Get ready to sing “O Tannenbaum, o Tannenbaum, wie treu sind deine Blätter!” to get in the holiday spirit in Germany! From St. Nicholas Day all the way to Christmas Day, there are many reasons to look forward to the coming of Christ.

In Germany, St. Nicholas is based on the Catholic saint, St. Nicholas of Myra – a wealthy, benevolent saint who had a penchant for secretly leaving gifts, particularly under the cover of darkness. Born into a wealthy family on March 15, 270, Nicholas quickly developed a reputation for secret gift-gifting as well as a variety of miracles. He died Dec. 6, 343 A.D., hence the reason his feast day is observed on Dec. 6.

One legend tells the story of St. Nicholas secretly helping a man who had three daughters but could not afford a proper dowry for them. With no dowry to offer a potential husband, the father feared for prospects of his daughters. Nicholas heard of the father’s plight and secretly threw three bags of gold through the man’s window. The story gave rise to the tradition of secret gift-giving under the cover of night.

In preparation for St. Nicholas, German children leave cleaned and polished boots and shoes near doors and windows on the evening of Dec. 5 and awake to find presents and goodies. To this day, along with other gifts and sweets, children will often find oranges in their shoes, as a nod to the bags of gold left by St. Nicholas so many years ago.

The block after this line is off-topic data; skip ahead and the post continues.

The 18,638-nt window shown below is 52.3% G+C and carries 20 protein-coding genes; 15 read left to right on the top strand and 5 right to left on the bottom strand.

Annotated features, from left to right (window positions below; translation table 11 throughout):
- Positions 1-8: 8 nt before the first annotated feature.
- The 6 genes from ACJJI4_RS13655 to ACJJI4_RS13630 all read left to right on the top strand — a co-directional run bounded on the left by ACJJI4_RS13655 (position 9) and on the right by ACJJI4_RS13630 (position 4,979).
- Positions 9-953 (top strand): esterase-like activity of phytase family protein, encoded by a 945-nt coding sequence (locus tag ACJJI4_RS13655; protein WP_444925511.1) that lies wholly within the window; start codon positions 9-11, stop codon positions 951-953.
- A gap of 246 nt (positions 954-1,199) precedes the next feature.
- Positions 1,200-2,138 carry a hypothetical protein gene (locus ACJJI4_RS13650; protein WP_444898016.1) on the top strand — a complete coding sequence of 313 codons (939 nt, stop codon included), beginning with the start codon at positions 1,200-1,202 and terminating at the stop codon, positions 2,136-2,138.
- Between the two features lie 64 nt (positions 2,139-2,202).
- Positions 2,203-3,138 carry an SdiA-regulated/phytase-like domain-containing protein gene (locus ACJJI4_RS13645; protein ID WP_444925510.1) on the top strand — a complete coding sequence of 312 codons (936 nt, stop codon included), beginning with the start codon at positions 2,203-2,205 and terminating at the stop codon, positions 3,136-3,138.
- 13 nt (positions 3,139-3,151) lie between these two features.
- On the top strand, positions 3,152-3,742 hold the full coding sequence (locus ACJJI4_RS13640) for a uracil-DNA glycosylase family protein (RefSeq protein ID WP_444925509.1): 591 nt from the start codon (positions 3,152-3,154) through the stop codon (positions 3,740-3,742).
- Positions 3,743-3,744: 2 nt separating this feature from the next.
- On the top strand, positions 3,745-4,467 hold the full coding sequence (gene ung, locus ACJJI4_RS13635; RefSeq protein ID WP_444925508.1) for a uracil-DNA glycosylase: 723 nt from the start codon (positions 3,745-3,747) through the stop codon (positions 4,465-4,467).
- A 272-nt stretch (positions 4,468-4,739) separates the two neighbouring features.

Dec. 6 is often the “big day” for presents and gift-giving in German culture, with a smaller celebration on Christmas Eve. Although St. Nicholas traditions may vary a bit in Germany by region, it’s common for many villages to host a St. Nicholas Day parade, and many churches observe a St. Nicholas Day mass.

Christmas Eve is dedicated to putting up the tree and attending mass. “Weihnachtsbäume,” Christmas trees, are generally fir, spruce or pine and is decorated with tinsel, glass ornaments and a star or angel christening the top. Nativity scenes are placed below the tree. Gifts are opened and many people go to mass on Christmas Eve, traditionally at midnight, though earlier services are provided for families. Spending time with family is extremely important, so many travel on this day and most businesses are closed.

Christmas Day is a time for indulging in a feast with family. Eating traditional dishes like carp and potato salad or roast goose stuffed with apples, chestnuts, onions or prunes brings families together at the dinner table. Both Dec. 25 and 26 are legal holidays and businesses are closed. Dec. 26 is a quieter day and time for peaceful contemplation of the presence of the Christ Child.

With so many opportunities, you can celebrate all month long! Share the story of St. Nicholas with your children, attend a Christmas Eve mass and spend some quality family time together eating a Christmas feast. Germany has some fabulous traditions we can all adopt!

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